Bacilo Gram negativo
They are Gram negative bacillus, facultative anaerobes of the Enterobacteriaceae family. They are mainly related to the intestinal flora and therefore water and food that has been in contact with fecal material. They produce large quantities of gas during the fermentation of sugars, and perform a mixed acid fermentation, producing large amounts of acids and gases. The main reservoir of Salmonella is the intestinal tract of domestic and wild birds. Its pathogenesis begins with ingestion of the inoculum, which may vary from 103 to 106 cells. If the inoculum is large enough, it will exceed the gastric barrier posed by the acid pH. The pathogen manages to cross the intestinal barrier and is phagocytosed at Peyer's patch level. Protection against polymorphonuclears, the complementary system and immunoglobulin allow it to spread lymphatically and colonize the territories of the reticuloendothelial system. It will then begin to multiply and increase in number, in the end producing necrosis of the Peyer's patches. The term "Salmonella" includes various clinical pictures: "typhoid fever", produced by S. typhi or S. paratyphi (salmonella typhus), and "non-typhoid salmonellosis," produced by other subspecies (non-typhoidal salmonella). We should mention that, while in America "typhus" is the disease caused by Rickettsia prowazecki in Spain "typhus" can also refer to typhoid fever caused by Salmonella.
Bacilo Gram negativo
Klebsiella is a genus of immobile Gram-negative bacteria, facultative anaerobes which have a prominent polysaccharide capsule. It is a frequent human pathogen. Klebsiella bacterial organisms can lead to a range of infectious conditions, notably pneumonia. Among them we should highlight the following: Klebsiella pneumonia: urinary tract infections, septicemia, and soft tissue infections. Klebsiella ozaenae: atrophic rhinitis. Klebsiella rhinoscleromatis: respiratory infections, causing rhinoescleroma or scleroma. Klebsiella species are nitrogen fixers and ubiquitous in nature.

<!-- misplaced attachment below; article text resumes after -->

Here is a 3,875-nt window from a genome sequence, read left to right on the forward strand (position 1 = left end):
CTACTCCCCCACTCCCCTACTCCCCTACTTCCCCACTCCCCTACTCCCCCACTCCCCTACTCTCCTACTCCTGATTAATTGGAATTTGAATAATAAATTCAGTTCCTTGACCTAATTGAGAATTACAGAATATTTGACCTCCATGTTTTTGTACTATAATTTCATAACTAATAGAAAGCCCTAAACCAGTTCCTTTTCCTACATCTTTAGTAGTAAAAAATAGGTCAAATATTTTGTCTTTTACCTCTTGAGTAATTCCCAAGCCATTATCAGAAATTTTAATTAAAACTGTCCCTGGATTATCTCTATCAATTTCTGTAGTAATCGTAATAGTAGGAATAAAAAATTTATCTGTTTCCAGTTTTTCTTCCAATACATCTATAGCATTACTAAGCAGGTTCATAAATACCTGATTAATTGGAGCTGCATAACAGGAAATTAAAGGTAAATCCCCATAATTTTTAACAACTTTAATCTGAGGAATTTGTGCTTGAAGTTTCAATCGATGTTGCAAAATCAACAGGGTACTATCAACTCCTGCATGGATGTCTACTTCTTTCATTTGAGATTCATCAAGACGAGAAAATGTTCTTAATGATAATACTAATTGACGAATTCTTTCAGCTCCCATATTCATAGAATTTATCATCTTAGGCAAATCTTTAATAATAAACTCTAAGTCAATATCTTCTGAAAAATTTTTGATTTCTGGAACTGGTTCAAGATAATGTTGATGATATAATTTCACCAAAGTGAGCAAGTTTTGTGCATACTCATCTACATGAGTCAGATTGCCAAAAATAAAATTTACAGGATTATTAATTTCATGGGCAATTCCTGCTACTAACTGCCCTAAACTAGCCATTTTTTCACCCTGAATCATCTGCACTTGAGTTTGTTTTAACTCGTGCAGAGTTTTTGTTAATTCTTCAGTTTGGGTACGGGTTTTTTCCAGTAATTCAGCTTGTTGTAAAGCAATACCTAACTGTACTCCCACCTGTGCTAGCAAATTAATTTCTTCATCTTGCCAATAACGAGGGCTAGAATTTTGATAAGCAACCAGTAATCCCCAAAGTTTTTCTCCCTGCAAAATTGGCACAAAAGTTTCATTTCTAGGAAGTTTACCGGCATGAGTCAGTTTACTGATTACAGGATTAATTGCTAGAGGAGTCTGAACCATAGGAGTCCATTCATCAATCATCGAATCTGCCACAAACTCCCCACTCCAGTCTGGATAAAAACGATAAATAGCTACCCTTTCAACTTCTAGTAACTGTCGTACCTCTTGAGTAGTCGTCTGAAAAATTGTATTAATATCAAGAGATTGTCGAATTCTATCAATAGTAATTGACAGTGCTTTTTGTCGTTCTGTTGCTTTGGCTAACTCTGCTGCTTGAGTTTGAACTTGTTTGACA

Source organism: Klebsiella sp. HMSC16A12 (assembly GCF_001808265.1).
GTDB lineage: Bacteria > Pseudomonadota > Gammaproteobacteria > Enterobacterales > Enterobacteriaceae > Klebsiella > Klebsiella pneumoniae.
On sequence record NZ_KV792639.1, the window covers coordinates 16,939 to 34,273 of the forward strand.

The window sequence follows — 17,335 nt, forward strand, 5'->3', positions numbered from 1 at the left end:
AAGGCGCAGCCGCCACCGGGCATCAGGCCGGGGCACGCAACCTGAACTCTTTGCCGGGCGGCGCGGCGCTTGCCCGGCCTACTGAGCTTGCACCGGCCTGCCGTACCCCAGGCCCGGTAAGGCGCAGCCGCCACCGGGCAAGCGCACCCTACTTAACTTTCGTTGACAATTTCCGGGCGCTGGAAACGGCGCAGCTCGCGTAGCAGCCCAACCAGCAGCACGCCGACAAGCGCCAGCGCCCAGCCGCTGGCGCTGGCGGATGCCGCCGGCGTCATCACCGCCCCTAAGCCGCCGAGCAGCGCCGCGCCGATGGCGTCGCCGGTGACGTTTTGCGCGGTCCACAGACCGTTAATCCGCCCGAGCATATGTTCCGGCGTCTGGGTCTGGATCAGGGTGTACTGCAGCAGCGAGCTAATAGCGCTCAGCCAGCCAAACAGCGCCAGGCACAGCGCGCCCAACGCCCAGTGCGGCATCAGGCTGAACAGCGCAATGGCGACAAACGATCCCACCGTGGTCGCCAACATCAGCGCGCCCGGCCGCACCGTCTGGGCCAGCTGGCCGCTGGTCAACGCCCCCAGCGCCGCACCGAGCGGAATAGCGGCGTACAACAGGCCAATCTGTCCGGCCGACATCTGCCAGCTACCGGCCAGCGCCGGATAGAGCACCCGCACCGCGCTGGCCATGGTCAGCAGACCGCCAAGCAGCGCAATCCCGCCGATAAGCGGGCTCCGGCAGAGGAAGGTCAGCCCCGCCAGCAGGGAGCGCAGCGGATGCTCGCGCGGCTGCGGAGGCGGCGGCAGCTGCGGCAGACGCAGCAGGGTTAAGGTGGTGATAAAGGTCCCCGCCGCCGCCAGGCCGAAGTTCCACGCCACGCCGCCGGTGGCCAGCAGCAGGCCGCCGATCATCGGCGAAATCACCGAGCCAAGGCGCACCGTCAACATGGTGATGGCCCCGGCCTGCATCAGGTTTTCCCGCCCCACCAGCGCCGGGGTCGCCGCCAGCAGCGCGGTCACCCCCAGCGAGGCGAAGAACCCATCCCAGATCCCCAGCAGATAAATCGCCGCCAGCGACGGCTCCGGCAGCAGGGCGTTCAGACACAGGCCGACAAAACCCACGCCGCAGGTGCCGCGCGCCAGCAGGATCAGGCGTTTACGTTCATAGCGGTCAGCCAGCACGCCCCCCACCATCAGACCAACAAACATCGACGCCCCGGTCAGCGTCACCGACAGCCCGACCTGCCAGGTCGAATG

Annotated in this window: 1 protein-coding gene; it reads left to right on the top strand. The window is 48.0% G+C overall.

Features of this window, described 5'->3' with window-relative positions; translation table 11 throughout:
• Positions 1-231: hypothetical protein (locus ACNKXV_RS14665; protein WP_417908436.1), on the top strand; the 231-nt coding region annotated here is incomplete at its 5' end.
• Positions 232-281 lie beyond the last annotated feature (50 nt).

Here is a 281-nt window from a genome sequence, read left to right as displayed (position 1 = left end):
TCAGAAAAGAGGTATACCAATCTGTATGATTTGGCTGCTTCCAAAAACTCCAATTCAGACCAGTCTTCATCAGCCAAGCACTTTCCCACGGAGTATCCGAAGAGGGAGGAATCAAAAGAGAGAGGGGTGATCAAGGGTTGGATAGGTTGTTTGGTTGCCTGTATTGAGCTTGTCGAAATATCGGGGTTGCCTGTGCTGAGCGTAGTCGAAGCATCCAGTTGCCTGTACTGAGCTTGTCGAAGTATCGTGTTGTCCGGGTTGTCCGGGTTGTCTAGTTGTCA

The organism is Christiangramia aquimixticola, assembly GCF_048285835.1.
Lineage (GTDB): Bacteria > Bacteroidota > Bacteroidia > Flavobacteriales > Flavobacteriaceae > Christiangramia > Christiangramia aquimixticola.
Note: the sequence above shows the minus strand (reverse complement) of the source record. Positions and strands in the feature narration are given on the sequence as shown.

Bacilo Gram negativo
LThe Yersinia enterocolitica is a representative of enterobacteriaceae. It is a gram negative, non-spore-forming bacillus, able to grow within a wide temperature range, from -1 ° C to +40 ° C. It presents anti-fagocitary factors (capsule). It multiplies in the mucous membranes and can be transmitted through contact with animals or ingestion of contaminated food or water Virulence: pathogenic strains: they secrete a heat-resistant enterotoxin and invade the small intestine.
Bacilo Gram negativo
Vibrio is a genus of Gram negative bacteria belonging to the order of Vibrionales, a gamma-proteobacteria, with a curved bacilli shape. Biochemically they are characterized by testing positive for catalase and oxydase, also negative to the adenine dihydrolase, and positive in ornithine decarboxylase. Vibrio cholerae is specifically sucrose and positive mannitol and reductase nitrate. Is a facultative anaerobic bacteria and has a fermentative metabolism; glucose, can ferment, among other substrates. They have polar flagellation, which gives them maximum mobility. Although nutritionally they are not very demanding, specific means are employed to isolate them in clinical samples. Sodium stimulates their growth and they also tolerate alkaline pH, so this is why alkaline peptone water is used for their cultivation. Cholera is an acute intestinal infection caused by ingestion of food or water contaminated with Vibrio cholera bacteria. It has a short incubation period, from less than one day to five days, and the bacteria produces an enterotoxin that causes copious diarrhea, that is painless and watery and which can quickly lead to severe dehydration and death if not treated promptly. The majority of patients also suffer from vomiting.